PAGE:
O God, I adore You. I give myself to You.
May I be the person You want me to be,
and May Your will be done in my life today.
I thank You for the gifts You gave Father Solanus.
If it is Your Will, bless us with the Canonization of
Father Solanus so that others may imitate
and carry on his love for all the poor and
suffering of our world.
As he joyfully accepted Your divine plans,
I ask You, according to Your Will,
to hear my prayer for… (your intention)
through Jesus Christ our Lord. Amen.
“Blessed be God in all His Designs.”
The Most Reverend Allen H. Vigneron
Archbishop of Detroit
May 2017

To learn more about Blessed Solanus including many fascinating stories of healings and other miraculous events of his life, visit Michigan Catholic.

Pictures from my visit to the Solanus Casey Center in Detroit:

Prayer items of Blessed Solanus

His sandals

Habit and Violin

Blessed Solanus' Prayer Intention Book

The covering for his tomb before the beatification.

Blessed Be God!

Blessed Solanus Casey, pray for us!

Friday, September 22, 2017

South Dakota Spiritual Wonders

Fr. Jim, Paul, Mary and me at Mount Rushmore

When Fr. Jim Kubicki told us that he would be moving from Milwaukee to South Dakota to work at St. Francis Mission on the Rosebud Indian Reservation, Paul said, "I've always wanted to go to South Dakota!"  So without giving Fr. Jim much time to settle into his new home, Paul, Mary and I took an adventurous road trip in my ancient yet economical Toyota Echo, to pay him a visit.  Fr. Jim showed us the time of our lives, acting as our personal chauffeur and tour guide on an unforgettable three-day whirlwind experience.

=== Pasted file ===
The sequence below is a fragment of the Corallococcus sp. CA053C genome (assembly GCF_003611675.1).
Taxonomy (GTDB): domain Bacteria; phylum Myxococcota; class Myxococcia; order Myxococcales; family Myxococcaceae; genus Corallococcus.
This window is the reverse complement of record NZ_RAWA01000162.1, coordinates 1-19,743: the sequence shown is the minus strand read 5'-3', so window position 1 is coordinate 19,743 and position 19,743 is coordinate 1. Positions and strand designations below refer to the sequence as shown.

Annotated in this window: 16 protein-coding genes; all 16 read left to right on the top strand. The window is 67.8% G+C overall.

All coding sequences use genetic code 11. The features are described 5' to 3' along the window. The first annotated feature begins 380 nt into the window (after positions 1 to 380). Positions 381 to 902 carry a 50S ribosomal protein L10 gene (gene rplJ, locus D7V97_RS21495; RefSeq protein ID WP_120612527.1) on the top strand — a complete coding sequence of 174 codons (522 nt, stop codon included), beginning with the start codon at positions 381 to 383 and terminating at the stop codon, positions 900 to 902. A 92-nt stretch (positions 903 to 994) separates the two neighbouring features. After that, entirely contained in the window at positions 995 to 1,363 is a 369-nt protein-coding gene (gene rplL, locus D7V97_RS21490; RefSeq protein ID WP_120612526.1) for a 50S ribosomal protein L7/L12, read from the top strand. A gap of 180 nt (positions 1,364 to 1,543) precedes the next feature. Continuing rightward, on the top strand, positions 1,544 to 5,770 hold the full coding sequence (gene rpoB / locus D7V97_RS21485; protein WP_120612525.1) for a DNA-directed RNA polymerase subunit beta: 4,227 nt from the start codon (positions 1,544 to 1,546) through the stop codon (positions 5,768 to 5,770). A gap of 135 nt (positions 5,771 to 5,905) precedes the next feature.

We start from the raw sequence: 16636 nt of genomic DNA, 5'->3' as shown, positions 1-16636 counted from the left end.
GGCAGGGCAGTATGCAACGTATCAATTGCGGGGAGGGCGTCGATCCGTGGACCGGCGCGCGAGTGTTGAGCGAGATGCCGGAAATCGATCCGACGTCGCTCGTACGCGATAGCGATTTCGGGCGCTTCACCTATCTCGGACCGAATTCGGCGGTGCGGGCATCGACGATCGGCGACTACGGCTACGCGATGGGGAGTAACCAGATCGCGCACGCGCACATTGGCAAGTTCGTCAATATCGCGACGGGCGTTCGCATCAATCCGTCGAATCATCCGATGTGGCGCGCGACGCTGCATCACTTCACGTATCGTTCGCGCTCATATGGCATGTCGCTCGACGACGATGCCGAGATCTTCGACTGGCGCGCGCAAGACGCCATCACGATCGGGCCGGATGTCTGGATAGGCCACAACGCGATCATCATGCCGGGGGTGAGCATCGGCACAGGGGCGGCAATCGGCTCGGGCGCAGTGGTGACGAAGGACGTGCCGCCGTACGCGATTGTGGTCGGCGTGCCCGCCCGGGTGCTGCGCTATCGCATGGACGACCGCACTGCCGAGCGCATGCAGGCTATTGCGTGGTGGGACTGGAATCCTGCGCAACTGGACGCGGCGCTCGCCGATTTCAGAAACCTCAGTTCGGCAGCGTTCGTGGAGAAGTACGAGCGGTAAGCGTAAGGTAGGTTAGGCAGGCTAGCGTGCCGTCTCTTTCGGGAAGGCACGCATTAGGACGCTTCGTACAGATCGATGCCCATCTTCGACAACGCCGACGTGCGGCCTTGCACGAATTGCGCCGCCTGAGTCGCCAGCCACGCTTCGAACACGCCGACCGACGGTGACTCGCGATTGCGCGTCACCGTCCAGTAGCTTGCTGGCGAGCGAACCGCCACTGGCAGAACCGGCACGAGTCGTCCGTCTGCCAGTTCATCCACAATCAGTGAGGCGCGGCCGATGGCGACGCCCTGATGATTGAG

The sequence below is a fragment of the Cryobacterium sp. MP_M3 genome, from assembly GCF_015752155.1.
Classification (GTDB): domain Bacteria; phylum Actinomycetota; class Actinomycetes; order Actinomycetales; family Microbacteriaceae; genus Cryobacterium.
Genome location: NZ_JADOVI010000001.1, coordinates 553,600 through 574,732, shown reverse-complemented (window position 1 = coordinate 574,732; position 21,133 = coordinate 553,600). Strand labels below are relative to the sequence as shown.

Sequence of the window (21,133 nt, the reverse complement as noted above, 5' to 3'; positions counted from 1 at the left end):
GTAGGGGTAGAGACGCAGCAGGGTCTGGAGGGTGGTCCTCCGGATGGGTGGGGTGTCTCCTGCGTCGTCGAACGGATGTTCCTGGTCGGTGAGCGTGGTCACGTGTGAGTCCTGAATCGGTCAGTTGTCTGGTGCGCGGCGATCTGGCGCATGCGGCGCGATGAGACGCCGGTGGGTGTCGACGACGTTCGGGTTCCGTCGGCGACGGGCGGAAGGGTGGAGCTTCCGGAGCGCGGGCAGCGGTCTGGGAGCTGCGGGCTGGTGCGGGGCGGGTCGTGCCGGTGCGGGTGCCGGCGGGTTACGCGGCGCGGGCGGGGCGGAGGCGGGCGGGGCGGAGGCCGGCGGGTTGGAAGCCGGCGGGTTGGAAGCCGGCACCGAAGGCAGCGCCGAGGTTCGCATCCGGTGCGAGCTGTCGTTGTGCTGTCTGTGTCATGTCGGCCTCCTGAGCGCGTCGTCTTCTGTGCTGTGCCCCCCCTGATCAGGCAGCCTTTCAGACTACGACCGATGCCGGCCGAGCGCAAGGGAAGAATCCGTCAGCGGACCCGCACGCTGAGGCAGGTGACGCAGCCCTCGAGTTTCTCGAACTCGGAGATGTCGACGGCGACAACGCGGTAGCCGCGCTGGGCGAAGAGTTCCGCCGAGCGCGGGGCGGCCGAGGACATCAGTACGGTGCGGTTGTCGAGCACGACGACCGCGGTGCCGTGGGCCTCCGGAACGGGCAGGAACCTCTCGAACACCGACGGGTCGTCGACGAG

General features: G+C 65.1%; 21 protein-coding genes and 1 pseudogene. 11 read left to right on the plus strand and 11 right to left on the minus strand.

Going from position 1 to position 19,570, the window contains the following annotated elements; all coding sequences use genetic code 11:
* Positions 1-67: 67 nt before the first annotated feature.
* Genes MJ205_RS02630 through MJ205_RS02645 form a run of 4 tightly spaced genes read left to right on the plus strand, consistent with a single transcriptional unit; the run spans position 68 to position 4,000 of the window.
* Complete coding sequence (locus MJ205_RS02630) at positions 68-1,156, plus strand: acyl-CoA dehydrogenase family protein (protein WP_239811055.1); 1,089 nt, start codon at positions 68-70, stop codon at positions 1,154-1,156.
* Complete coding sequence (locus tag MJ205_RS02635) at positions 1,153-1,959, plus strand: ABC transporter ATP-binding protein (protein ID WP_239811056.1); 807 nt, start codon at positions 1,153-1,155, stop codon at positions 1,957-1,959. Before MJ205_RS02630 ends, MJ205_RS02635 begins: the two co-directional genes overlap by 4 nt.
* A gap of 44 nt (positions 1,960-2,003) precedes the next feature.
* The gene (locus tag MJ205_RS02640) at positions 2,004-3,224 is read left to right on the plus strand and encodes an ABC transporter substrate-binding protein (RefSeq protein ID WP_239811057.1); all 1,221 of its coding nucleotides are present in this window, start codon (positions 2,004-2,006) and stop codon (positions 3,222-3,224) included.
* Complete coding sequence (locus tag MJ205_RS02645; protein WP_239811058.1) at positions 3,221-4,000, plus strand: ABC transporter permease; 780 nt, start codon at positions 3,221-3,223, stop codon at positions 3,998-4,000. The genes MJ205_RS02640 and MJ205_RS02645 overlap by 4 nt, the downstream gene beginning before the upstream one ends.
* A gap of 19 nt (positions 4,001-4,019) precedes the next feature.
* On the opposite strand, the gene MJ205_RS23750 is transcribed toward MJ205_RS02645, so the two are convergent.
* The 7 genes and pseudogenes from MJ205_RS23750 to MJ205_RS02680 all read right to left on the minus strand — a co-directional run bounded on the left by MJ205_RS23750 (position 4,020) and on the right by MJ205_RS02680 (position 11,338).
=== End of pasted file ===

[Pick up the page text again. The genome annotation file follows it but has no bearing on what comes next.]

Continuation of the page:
We witnessed an endless expanse of prairies and sky, field after field of sunflowers, more grazing cattle than we could count, and majestic hills and waterfalls.  The natural beauty of this state was something I didn't expect and will forever treasure.

Although we left home for South Dakota very early in the morning, the drive was longer than expected as we made several stops along the way. Finally, after nearly 16 hours, we turned off the interstate onto a long, desolate country road that seemed as though it would never end.  It was a lonely drive as we passed only one or two other cars along the way and the only scenery we passed were fields and fields and fields.  Still, we found that long stretch of road to be somehow very endearing and beautiful in it's endless expanse of plainness.  

We were greatly rewarded at the end of the drive as we arrived at Fr. Jim's house and were warmly welcomed and then quickly whisked away to a guest house across from the Mission offices and main church, St. Charles Borromeo, where we worked together with Fr. Jacob Boddicker, SJ and some of Fr. Jim's friends from Minnesota who were also visiting, to make a delicious dinner that turned out to be my favorite of the trip despite having eaten at some fabulous restaurants in Rapid City.  There's just nothing else that can compare to a meal made with family and friends.  I think it's the love that goes into it that makes it so delicious!